This womans' hobby is knitting.
Sewing or reading is an example of a hobby.
- Archaic a medium-sized, vigorous horse
Origin of hobby< hobbysense , with notions as in phrase ride a hobby something that one likes to do or study in one's spare time; favorite pastime or avocation
Origin of hobbyMiddle English hobi from hobin, diminutive of Robert, Robert
ride a hobby
Origin of hobbyMiddle English hobi from Old French hobei, hobel, diminutive of hobe, a hawk from Dutch hobben, to move back and forth, akin to hop
Origin of hobbyMiddle English hobi, hobyn small horse, hobby horse perhaps from Hobin, Hobby nickname for Robert
Origin of hobbyMiddle English hobi from Old French hobe, hobel
- An activity that one enjoys doing in one's spare time.
- I like to collect stamps from different countries as a hobby.
- (horses) An extinct breed of horse native to the British Isles, also known as the Irish Hobby
Shortened from hobby-horse, from Middle English hoby, hobyn, hobin (“small horse, pony”), from Old French hobi, *haubi, haubby, hobin ("a nag, hobby"; > Modern French aubin, Italian ubino), of Germanic origin: from Old French hober, ober (“to stir, move”), from Old Dutch hobben (“to toss, move up and down”); or from North Germanic origin related to Danish hoppe (“a mare”), Old Swedish hoppa (“a young mare”), North Frisian hoppe (“horse”); both ultimately from Proto-Germanic *huppōną (“to hop”), from Proto-Indo-European *kewb- (“to bend; a bend, joint”). More at hop, hobble.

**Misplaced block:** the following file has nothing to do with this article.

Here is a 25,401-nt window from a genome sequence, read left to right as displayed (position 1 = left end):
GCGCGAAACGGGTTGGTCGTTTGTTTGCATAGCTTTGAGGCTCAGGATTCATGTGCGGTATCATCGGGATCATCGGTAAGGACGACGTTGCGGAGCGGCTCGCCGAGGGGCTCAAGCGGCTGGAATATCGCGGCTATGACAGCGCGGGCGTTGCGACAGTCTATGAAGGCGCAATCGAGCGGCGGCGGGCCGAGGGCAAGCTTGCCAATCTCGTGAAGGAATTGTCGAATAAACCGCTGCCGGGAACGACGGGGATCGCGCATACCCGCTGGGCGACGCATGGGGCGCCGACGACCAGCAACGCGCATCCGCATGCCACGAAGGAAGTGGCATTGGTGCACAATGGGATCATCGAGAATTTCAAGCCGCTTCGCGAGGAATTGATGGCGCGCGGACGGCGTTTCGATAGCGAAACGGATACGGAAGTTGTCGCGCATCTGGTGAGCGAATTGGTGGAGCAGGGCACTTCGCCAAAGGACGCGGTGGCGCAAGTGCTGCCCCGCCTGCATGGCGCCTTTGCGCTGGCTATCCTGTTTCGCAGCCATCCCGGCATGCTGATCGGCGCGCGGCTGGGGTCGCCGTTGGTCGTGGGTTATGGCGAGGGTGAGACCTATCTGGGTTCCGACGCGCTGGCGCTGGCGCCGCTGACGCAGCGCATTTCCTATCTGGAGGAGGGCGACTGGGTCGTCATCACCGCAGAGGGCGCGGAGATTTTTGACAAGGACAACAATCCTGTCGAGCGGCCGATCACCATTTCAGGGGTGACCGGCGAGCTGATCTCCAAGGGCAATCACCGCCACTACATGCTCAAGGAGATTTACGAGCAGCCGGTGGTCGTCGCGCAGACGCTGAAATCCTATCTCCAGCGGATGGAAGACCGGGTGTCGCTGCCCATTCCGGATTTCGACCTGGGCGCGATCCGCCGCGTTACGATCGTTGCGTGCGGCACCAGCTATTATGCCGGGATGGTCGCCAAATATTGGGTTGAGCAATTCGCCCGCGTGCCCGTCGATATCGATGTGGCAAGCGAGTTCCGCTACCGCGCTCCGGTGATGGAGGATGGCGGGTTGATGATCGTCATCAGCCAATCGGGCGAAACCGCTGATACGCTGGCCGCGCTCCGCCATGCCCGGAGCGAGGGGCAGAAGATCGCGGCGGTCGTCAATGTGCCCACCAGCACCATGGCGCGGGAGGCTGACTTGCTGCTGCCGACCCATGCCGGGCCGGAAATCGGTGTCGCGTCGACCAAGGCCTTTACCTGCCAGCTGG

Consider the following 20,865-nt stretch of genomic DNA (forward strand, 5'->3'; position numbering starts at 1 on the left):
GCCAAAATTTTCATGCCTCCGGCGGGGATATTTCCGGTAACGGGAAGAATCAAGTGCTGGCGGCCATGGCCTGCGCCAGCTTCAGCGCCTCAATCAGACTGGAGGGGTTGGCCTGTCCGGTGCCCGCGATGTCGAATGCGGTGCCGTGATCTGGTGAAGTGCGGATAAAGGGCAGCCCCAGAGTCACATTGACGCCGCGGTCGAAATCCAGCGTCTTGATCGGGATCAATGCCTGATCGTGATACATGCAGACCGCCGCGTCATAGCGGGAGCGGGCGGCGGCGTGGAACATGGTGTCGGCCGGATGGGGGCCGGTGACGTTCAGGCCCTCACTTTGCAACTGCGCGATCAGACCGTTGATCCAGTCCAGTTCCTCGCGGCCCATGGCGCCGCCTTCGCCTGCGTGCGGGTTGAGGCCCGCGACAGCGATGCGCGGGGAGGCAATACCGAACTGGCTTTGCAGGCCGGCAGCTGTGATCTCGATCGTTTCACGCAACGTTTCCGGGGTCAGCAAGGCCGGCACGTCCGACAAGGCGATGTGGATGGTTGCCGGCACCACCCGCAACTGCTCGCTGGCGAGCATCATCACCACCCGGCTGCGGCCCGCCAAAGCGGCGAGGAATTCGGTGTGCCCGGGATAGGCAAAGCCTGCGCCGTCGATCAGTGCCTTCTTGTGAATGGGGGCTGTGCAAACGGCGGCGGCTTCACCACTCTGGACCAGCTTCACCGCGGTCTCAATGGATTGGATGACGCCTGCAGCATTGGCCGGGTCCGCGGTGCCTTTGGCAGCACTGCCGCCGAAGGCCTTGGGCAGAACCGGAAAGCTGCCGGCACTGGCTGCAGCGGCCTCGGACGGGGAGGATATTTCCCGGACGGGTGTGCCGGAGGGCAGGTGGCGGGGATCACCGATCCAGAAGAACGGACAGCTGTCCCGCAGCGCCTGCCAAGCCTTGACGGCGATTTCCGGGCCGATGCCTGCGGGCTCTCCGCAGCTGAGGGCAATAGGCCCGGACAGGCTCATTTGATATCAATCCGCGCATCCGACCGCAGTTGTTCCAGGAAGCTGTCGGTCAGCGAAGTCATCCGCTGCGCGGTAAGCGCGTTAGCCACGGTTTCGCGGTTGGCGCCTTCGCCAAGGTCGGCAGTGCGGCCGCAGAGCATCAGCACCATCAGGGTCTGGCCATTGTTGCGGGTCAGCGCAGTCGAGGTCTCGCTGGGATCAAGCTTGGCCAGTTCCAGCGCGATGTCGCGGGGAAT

The meaning of hobby-horse shifted from "small horse, pony" to "child's toy riding horse" to "favorite pastime or avocation" with the connecting notion being "activity that doesn't go anywhere". Possibly originally from a proper name for a horse, a diminutive of Robert or Robin (compare dobbin).
From Old French hobet, from Medieval Latin hobētus, diminutive of hobe.
- An English surname.